So Tim, is this you're first ICC Europe Men's Academy?
No, this is my 3rd time in the Men's Academy; the two other occasions were Mumbai (India) and Port Elisabeth (SA). I feel so lucky to be selected so often!
How did you get into cricket and what made you want to play?
I think the reason behind me playing cricket was because my mum is English, she loves her cricket and wanted me and my 3 brothers to play. She'd already got my father involved with her enthusiasm, he played cricket when I was young and he's now an umpire.
What were you first memories of playing?
From an early age I had a bat in my hand and played with my brothers as often as they could. I was lucky that my football club was one of the few to offer cricket in the summer and we had a really good youth set up.
You've already had a pretty busy winter, how has your training schedule been looking?
Yeah that's right and to play regularly I need to train a lot and keep myself fit. This winter I moved back to Holland to do just this. At the moment I train with the coach Peter Drinnen 3/4 times a week, alongside that I am in the gym most days trying to get my back strong and keep my weight down without hurting my back that much. With the help of the physiotherapist once a week my back stays supple. I've also started water running and this has been an excellent way to work on my fitness without straining my back.
You mention your back there, tell us about the injury?
Because of the amount of bowling and my genes, I started suffering with severe back pain when I was seventeen. At first I tried to ignore it and didn't want to admit that there was a real problem - I was scared that this would be the end of my cricket. However, two years ago it got to the stage when I was on tour with the national Dutch team that I couldn't hide it anymore and had to undergo a series of MRI scans and other tests. The results were shocking and I was told by the first specialists that I'd have to give up sport immediately or run the risk of being in a wheelchair at the age of 35 and never kicking a football with a child I hope I might one day have.
This must have been such a shock to you?
I was devastated - cricket was is my life. The problem is that my cartilage has deteriorated so my discs are rubbing against each other. However, I sought a second opinion and with the support from Warwickshire CCC I was able to get a series of four injections in my back which strengthened the tissue around the vertebrae. These injections happened a year ago and before that I had given up hope and was struggling to walk without pain. I was told that it might not work, but I have been lucky enough to have been given a second chance. So with the support from Warwickshire CCC and the faith from the KNCB I have been able to enjoy and play cricket again. Long may it continue.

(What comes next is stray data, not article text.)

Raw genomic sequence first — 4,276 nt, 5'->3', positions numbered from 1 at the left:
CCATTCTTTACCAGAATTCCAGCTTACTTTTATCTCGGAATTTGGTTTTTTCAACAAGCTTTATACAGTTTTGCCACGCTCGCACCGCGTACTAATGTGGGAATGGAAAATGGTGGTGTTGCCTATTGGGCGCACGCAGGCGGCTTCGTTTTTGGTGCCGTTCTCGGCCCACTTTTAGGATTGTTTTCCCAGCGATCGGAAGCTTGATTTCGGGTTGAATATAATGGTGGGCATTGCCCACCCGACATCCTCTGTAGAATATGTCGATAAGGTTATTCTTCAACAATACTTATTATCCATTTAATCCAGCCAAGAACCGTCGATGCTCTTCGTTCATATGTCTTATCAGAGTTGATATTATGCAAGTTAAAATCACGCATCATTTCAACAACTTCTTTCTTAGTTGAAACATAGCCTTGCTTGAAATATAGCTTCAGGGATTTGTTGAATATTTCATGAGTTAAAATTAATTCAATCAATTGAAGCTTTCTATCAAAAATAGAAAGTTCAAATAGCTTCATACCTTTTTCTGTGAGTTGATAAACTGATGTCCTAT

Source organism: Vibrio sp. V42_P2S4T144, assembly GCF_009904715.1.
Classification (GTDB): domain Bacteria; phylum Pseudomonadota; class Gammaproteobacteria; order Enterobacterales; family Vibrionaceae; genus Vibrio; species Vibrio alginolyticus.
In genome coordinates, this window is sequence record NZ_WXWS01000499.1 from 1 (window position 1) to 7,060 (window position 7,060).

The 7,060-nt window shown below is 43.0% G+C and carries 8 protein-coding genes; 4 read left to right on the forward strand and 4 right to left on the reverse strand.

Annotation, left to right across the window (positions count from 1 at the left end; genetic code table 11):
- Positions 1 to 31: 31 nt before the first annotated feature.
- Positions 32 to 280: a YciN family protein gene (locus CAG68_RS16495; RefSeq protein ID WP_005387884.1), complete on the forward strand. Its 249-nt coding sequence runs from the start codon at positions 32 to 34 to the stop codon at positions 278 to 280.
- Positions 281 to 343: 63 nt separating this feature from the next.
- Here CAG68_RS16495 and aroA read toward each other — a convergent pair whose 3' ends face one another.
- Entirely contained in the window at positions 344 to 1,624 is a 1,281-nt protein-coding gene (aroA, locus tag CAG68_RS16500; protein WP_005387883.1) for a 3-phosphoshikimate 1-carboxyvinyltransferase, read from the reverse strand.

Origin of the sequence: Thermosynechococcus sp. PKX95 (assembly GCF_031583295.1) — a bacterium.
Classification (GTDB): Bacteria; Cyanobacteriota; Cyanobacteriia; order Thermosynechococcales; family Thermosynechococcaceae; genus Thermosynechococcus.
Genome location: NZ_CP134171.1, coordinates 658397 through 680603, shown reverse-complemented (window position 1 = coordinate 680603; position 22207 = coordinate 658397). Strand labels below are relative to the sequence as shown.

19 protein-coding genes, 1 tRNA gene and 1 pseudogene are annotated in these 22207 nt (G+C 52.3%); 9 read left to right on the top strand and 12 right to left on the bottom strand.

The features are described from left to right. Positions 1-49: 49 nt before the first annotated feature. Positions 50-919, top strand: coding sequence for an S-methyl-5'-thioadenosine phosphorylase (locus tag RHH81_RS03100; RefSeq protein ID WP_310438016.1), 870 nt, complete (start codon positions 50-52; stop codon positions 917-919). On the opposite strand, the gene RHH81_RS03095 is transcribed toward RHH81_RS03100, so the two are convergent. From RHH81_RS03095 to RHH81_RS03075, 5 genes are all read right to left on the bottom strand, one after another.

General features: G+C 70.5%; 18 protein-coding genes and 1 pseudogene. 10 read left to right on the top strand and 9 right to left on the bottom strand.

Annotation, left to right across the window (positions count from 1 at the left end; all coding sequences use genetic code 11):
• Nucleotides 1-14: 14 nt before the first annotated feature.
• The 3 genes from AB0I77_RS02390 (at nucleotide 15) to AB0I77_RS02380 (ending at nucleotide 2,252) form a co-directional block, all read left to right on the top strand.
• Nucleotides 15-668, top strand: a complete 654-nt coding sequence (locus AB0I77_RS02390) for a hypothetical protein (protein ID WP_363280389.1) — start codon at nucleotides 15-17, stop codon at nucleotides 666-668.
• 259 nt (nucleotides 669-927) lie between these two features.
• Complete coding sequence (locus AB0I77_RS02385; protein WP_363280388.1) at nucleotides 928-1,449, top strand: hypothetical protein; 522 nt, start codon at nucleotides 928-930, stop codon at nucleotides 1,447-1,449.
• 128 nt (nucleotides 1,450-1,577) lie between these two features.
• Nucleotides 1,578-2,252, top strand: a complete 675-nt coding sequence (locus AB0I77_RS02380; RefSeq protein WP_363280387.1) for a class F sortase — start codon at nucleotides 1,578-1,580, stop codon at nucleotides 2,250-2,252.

Excellent. And you had your first tour to the Caribbean last month, how did that go?
It was great, personally I would have liked to have scored more runs when I got in to bat, I should have taken the opportunity to show what I can do. It was great to be around the team and training hard in good conditions. And a bit warmer than the -10 degrees in Netherlands. Team wise: we would have liked to have won a few more games but in every game we got some positive points out and with the T20 qualifiers ahead I feel we are ready to show what we are capable of!
Finally, what are you looking to get from the Academy?
I can't wait to go back to India to develop my game further with bat and ball. I used to be a seam bowler but because of my back I have been forced to bowl spin. Playing cricket and not being able to bowl was not an option. To become a main spinner in the Dutch team I need to develop this and there is no better place than India to do this. As the T20 qualifiers are straight after India I feel my batting will be mainly in T20 focus. Learning new shots and knowing where I feel my scoring options are, will benefit me as I will know what to do in every situation.
The Men's Academy takes place between 26 February to 7 March.